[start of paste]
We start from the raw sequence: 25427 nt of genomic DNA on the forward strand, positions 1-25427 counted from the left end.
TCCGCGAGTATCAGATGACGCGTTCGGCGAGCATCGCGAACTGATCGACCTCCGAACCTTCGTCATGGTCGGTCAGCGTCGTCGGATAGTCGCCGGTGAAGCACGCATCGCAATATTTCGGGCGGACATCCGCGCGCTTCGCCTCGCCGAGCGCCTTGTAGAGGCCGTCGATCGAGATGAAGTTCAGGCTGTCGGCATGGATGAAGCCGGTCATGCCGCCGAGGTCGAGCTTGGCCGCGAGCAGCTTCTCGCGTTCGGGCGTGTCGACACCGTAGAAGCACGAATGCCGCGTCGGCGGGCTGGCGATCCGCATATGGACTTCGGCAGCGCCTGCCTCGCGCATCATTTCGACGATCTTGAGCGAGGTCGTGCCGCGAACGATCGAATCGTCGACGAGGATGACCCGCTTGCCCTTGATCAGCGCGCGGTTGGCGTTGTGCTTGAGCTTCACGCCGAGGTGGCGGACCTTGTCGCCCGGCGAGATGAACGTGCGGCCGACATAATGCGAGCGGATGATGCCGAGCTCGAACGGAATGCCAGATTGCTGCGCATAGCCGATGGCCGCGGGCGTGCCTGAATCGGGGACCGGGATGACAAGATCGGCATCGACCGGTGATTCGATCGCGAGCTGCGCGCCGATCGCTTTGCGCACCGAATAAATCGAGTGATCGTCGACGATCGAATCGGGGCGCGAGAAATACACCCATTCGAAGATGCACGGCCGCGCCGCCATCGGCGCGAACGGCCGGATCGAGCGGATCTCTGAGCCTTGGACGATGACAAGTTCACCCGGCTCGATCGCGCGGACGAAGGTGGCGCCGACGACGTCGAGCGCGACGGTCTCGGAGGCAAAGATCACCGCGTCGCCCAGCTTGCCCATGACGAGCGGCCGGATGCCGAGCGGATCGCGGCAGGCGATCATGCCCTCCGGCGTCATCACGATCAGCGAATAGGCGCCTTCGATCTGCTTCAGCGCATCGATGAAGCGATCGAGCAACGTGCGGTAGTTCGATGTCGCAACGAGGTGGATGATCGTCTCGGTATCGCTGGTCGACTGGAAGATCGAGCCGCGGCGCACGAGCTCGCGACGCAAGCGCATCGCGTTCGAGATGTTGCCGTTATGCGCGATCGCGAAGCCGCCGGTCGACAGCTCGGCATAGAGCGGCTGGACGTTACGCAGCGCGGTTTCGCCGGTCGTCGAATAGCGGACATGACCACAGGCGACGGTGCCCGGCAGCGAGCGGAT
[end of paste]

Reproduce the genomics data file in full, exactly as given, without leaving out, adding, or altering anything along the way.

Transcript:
We start from the raw sequence: 25427 nt of genomic DNA on the forward strand, positions 1-25427 counted from the left end.
TCCGCGAGTATCAGATGACGCGTTCGGCGAGCATCGCGAACTGATCGACCTCCGAACCTTCGTCATGGTCGGTCAGCGTCGTCGGATAGTCGCCGGTGAAGCACGCATCGCAATATTTCGGGCGGACATCCGCGCGCTTCGCCTCGCCGAGCGCCTTGTAGAGGCCGTCGATCGAGATGAAGTTCAGGCTGTCGGCATGGATGAAGCCGGTCATGCCGCCGAGGTCGAGCTTGGCCGCGAGCAGCTTCTCGCGTTCGGGCGTGTCGACACCGTAGAAGCACGAATGCCGCGTCGGCGGGCTGGCGATCCGCATATGGACTTCGGCAGCGCCTGCCTCGCGCATCATTTCGACGATCTTGAGCGAGGTCGTGCCGCGAACGATCGAATCGTCGACGAGGATGACCCGCTTGCCCTTGATCAGCGCGCGGTTGGCGTTGTGCTTGAGCTTCACGCCGAGGTGGCGGACCTTGTCGCCCGGCGAGATGAACGTGCGGCCGACATAATGCGAGCGGATGATGCCGAGCTCGAACGGAATGCCAGATTGCTGCGCATAGCCGATGGCCGCGGGCGTGCCTGAATCGGGGACCGGGATGACAAGATCGGCATCGACCGGTGATTCGATCGCGAGCTGCGCGCCGATCGCTTTGCGCACCGAATAAATCGAGTGATCGTCGACGATCGAATCGGGGCGCGAGAAATACACCCATTCGAAGATGCACGGCCGCGCCGCCATCGGCGCGAACGGCCGGATCGAGCGGATCTCTGAGCCTTGGACGATGACAAGTTCACCCGGCTCGATCGCGCGGACGAAGGTGGCGCCGACGACGTCGAGCGCGACGGTCTCGGAGGCAAAGATCACCGCGTCGCCCAGCTTGCCCATGACGAGCGGCCGGATGCCGAGCGGATCGCGGCAGGCGATCATGCCCTCCGGCGTCATCACGATCAGCGAATAGGCGCCTTCGATCTGCTTCAGCGCATCGATGAAGCGATCGAGCAACGTGCGGTAGTTCGATGTCGCAACGAGGTGGATGATCGTCTCGGTATCGCTGGTCGACTGGAAGATCGAGCCGCGGCGCACGAGCTCGCGACGCAAGCGCATCGCGTTCGAGATGTTGCCGTTATGCGCGATCGCGAAGCCGCCGGTCGACAGCTCGGCATAGAGCGGCTGGACGTTACGCAGCGCGGTTTCGCCGGTCGTCGAATAGCGGACATGACCACAGGCGACGGTGCCCGGCAGCGAGCGGAT